FTC Seeks Injunction on FanDuel and DraftKings Merger

The Federal Trade Commission (FTC) and the attorney generals for California and the District of Columbia will file a complaint to prevent the merger of FanDuel and DraftKings while the FTC is reviewing the merger process. FanDuel and DraftKings make up 95 percent of the daily fantasy sports market. The FTC argues the merger would “deprive customers of the substantial benefits of direct competition.” The companies announced the merger in November 2016, in large part to cut their legal bills. At the time, the…
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Are EA’s Visual Representations in Madden Generic Enough to Avoid Liability in Publicity Claim?

In 2010 Michael Davis and other former NFL players filed suit in California, alleging that video game maker Electronic Arts (EA) violated their rights of publicity when it used famous teams from the past in Madden games from 2001 until 2009. In their complaint, the retired players argued that while EA obtained permission from current players to use their names and likeness, the company failed to do so with the retired players. While the former players did not allege that their names actually appeared in…
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NFL Painkiller Lawsuit Dismissed

California Federal District Court Judge William Alsup dismissed in part a class-action lawsuit filed by former NFL players who alleged teams forced players to ingest painkillers in order to keep them on the field regardless of the health risks posed and the potential long-term consequences. The complaint, filed against all 32 teams of the NFL, stated the teams’ main goal was to mask pain and conceal injuries. In July 2016, Judge Alsup refused to dismiss the lawsuit, despite the NFL’s protestations that the claims were…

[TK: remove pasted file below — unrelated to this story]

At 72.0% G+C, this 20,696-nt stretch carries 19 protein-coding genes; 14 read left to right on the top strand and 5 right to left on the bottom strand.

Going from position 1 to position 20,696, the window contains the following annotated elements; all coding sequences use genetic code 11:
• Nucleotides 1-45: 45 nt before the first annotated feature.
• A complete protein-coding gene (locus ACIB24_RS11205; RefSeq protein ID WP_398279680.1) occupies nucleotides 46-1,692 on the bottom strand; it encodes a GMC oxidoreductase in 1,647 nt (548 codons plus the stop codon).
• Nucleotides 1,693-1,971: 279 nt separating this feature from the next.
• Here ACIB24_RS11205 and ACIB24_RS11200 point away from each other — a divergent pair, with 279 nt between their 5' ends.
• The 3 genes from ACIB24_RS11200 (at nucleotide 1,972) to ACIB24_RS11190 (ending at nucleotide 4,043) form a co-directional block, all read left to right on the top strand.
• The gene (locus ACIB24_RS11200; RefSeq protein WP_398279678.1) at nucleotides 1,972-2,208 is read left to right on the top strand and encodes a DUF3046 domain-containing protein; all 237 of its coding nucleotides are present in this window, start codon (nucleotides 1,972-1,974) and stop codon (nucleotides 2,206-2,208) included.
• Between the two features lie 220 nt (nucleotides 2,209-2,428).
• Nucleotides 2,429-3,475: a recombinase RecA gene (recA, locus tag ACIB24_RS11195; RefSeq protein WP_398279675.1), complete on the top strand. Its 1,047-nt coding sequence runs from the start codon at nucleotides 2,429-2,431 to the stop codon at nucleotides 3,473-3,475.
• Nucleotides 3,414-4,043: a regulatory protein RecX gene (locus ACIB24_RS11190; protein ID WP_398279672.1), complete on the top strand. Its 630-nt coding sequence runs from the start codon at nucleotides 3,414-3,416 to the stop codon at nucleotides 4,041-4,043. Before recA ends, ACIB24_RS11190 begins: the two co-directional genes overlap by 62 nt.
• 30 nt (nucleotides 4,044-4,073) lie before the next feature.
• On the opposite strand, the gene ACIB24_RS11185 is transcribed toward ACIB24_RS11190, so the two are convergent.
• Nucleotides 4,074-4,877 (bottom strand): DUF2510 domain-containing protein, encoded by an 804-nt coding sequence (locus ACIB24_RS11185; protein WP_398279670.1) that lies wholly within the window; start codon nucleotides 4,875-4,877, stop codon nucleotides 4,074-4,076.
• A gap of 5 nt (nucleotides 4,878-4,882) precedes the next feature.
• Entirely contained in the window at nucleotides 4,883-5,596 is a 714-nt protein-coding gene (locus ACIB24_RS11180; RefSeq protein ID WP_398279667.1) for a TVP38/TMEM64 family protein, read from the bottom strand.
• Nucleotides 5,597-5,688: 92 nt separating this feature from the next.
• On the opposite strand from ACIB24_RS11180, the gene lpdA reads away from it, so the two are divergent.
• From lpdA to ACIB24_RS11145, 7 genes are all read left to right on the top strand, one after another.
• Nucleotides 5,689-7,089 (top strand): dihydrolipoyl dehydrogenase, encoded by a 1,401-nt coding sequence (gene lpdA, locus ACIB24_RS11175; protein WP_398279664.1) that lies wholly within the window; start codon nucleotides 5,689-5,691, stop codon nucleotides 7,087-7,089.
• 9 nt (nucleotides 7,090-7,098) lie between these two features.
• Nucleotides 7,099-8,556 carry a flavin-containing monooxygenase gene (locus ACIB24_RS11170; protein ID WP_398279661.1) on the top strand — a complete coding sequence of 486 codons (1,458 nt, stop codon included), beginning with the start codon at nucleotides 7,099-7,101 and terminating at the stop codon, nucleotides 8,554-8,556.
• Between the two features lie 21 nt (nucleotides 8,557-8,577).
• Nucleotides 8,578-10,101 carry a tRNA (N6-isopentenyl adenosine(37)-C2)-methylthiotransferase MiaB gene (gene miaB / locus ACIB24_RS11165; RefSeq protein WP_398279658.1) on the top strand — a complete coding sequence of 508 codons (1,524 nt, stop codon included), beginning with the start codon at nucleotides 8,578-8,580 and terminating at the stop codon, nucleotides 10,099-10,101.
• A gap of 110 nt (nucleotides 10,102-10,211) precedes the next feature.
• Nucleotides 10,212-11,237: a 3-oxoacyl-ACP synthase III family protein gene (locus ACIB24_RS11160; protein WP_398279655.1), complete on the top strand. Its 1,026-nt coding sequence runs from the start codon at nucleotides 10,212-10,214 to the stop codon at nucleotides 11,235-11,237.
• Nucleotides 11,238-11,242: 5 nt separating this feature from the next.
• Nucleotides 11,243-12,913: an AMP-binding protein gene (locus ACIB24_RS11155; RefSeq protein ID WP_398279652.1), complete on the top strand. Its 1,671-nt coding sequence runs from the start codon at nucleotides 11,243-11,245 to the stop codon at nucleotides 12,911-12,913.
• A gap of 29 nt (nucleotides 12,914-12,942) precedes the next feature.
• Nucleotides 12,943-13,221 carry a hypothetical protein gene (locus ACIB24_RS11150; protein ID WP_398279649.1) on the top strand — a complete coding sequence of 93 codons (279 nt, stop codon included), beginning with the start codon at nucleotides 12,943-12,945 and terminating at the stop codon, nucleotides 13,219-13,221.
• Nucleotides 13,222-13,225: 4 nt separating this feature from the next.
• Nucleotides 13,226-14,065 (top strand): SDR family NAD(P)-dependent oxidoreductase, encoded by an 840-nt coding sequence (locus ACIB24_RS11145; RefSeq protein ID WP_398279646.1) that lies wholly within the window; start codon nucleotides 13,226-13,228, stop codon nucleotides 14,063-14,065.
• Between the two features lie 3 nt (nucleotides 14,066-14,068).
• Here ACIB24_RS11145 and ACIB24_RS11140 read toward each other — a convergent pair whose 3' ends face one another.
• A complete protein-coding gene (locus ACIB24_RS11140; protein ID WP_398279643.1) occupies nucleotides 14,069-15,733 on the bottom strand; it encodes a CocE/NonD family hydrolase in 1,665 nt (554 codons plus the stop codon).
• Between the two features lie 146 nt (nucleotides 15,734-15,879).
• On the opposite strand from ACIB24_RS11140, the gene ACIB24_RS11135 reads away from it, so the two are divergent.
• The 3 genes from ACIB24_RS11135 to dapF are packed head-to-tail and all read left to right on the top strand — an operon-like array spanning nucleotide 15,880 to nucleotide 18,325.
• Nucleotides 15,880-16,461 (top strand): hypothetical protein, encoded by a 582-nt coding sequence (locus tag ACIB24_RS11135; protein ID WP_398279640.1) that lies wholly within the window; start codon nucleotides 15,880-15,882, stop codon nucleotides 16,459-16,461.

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Can a Baseball Fan Argue Fear is Sufficient Injury in Class Action?

On July 11, 2013, Gail Payne filed a class-action lawsuit against Major League Baseball (MLB) in the Federal District Court in Northern California. Payne claimed the MLB did not do enough to “protect fans from fast-moving balls and splintered bats.” Payne and the class members were seeking injunctive relief: to create better protections to MLB fans by adding more netting to stop foul balls and broken bats along the first and third-base lines. The lawsuit referenced a study by Bloomberg News in 2014, which reported…
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Lawyers Request Their Cut of Reebok Antitrust Settlement

NFL apparel customers in a class action suit against Reebok, Inc. were awarded a $4.75 million settlement for their claims that Reebok’s exclusive licensing deal with the NFL violated antitrust laws. Now, the lawyers representing the class of plaintiffs in the case would like their cut.  On July 18, attorneys from The Katriel Law Firm PC and Krause Kalfayan Benink & Slavens LLP petitioned a federal judge in California for $1.52 million in attorney’s fees for their work, in addition to reimbursement for over $847,000…
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NFL Painkiller Case Allowed to Proceed